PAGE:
‘Bottom-feeder’: Truth about NRL star Jarryd Hayne’s life in Aussie prison laid bare

He once stood at the top of the rugby league tree, but now Jarryd Hayne has been reduced to doing laps inside New South Wales’ oldest prison, labelled a “bottom-feeder” — a prison term used for sex offenders, murderers and disgraced celebrities.

For the first time the brutal reality of former NRL superstar Jarryd Hayne’s life behind bars at Cooma Correctional Centre has been laid bare in the first issue of Sydney Weekend magazine in the Saturday Telegraph.

The luxury lifestyle he once enjoyed has now been reduced to a cell with a double metal bunk he shares with a fellow inmate next to an open toilet. But this is what happens once you are convicted of rape, as Hayne was in March.

Sentenced to a total of five years and nine months, Hayne will spend at least three years and eight months in jail after being found guilty of non-consensual sex with a woman he met on social media in 2018.

Hayne — like other Cooma inmates — is in a cell roughly the width of an arm span. It’s dark and cramped with the only source of natural light from a window slit high above which is covered to stop either the biting cold or searing heat.

Hayne spends 17 hours a day cooped up inside the cell which is deemed to be “below standard” by the on-duty prison officer. He is prison number 661736.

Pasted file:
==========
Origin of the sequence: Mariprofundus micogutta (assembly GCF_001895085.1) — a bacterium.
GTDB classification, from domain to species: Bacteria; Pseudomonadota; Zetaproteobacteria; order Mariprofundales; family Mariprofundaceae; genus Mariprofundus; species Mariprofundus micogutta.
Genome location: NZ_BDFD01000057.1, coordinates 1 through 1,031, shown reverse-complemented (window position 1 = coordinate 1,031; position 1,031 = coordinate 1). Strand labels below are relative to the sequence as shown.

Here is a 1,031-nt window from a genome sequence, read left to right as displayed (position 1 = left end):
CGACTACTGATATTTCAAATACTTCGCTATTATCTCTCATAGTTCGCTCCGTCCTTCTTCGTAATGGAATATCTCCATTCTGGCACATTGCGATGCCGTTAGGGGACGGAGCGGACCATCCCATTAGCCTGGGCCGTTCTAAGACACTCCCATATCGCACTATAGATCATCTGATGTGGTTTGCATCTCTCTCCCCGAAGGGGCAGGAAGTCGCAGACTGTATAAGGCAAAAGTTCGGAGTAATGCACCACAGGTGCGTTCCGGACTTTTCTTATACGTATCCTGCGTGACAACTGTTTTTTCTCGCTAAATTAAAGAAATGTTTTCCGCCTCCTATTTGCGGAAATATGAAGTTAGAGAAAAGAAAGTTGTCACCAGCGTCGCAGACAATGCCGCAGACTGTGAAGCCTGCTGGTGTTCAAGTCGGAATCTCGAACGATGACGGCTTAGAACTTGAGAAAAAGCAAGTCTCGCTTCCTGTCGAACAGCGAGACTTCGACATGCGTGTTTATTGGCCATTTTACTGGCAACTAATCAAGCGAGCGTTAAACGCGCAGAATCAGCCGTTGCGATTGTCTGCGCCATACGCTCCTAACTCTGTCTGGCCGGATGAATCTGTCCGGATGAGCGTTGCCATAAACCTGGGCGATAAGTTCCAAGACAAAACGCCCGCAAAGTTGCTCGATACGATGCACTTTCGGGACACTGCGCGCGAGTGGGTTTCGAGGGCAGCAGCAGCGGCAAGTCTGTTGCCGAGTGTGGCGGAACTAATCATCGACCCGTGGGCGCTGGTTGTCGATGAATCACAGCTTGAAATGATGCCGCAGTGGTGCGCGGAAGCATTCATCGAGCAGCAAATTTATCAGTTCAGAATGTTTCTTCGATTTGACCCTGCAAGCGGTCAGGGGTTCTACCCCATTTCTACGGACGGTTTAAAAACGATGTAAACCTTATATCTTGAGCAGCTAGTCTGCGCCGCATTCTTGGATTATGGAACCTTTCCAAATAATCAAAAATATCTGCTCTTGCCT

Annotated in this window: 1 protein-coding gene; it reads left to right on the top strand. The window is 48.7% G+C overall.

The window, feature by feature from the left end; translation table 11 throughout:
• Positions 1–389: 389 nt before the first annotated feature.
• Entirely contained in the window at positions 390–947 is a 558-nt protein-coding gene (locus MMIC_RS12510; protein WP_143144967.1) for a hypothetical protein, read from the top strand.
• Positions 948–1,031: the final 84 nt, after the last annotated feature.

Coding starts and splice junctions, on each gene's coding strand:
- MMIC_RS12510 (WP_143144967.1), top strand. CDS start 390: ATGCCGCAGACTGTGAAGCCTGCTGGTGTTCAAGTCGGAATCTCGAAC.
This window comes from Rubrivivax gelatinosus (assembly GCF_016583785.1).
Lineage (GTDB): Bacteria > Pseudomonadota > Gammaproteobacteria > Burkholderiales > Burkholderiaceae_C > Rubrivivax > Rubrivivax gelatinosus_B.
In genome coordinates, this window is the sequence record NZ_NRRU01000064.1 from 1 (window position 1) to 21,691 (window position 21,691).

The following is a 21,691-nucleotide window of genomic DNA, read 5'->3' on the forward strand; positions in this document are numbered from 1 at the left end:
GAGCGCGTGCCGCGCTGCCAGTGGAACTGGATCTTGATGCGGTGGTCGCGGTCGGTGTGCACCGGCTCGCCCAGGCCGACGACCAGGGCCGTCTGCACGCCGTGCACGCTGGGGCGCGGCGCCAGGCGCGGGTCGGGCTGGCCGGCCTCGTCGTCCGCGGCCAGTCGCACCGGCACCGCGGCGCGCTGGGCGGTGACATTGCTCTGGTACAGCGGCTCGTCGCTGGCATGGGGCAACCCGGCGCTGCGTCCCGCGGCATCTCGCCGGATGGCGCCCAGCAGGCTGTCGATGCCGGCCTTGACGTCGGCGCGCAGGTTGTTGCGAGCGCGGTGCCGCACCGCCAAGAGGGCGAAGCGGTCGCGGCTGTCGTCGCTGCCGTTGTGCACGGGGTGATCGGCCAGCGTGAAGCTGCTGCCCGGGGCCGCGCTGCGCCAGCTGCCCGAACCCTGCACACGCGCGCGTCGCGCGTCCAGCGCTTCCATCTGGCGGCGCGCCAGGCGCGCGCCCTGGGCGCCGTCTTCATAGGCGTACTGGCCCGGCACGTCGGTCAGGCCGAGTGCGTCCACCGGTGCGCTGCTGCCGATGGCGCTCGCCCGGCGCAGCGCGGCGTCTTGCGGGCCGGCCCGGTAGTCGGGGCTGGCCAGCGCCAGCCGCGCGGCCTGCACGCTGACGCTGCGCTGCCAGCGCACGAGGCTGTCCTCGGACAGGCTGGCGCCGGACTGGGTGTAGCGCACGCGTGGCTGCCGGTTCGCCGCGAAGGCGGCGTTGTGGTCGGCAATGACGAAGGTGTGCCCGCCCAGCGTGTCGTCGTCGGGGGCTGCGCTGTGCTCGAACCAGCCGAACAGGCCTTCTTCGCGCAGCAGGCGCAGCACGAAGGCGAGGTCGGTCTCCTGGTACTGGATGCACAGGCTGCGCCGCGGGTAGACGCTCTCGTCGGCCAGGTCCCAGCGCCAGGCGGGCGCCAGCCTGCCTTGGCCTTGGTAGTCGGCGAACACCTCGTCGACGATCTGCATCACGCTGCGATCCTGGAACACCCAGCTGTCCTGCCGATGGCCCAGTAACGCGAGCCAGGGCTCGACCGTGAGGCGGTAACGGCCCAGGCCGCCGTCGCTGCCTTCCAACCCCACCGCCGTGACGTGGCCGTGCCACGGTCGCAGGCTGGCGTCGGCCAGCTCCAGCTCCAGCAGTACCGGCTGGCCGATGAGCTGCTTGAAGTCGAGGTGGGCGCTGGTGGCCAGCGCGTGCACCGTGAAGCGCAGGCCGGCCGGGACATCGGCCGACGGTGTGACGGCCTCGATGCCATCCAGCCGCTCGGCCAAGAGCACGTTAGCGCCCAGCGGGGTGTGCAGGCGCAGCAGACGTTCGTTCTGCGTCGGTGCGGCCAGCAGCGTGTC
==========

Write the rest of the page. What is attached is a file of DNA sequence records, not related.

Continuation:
Hayne is reported to generally keep to himself in the prison yard that he shares with 162 other inmates. Housing medium and minimum security inmates, the men-only jail is often dubbed a “white-collar prison”. It’s where they send corporate criminals, corrupt politicians and disgraced celebrities to serve out their sentences under protection.

Others to have served time here include former government minister Eddie Obeid, crooked cop Roger Rogerson, celebrity drug dealer Richard Buttrose and former Auburn deputy mayor and property developer Salim Mehajer.

Also at Cooma are murderers, child-sex offenders and anyone else who fears for his safety in a mainstream jail.

A prison source says Hayne is a regular at the outdoor gym.

“They all like to keep fit — even if just walking laps, which is a prison thing,” the source says.

“There is not a lot of room to keep fit.”

The only recreational space is a small, concrete quadrangle, the gym and a basketball hoop, while Hayne has the opportunity to play football of the round-ball variety on the weekends.

When Hayne isn’t pumping iron, he is participating in the prison work programme earning between A$26 ($27) and A$50 a week to spend on the buy-up. The parties and high-flying lifestyle of the past are now nothing but a distant dream.

Hayne’s celebrity prison status comes with the name. The superstar league player and double Dally M winner who decided to embark on a dream of making it in the NFL with the San Francisco 49ers before it all fell apart.

In May 2016 Hayne abruptly announced he was leaving the 49ers to pursue a spot in Fiji’s Olympic Rugby Sevens side. It came after a young woman accused him of raping her while she was blackout drunk. United States police said they did not have enough evidence to charge Hayne, who denied the accusation but settled the woman’s civil suit in August 2019.

Hayne returned to the NRL but never hit the same peaks again. He is protesting his conviction, but for now it’s the high, sandstone walls, dark narrow corridors and heavy barred doors of Cooma Correctional Centre that will be his home.

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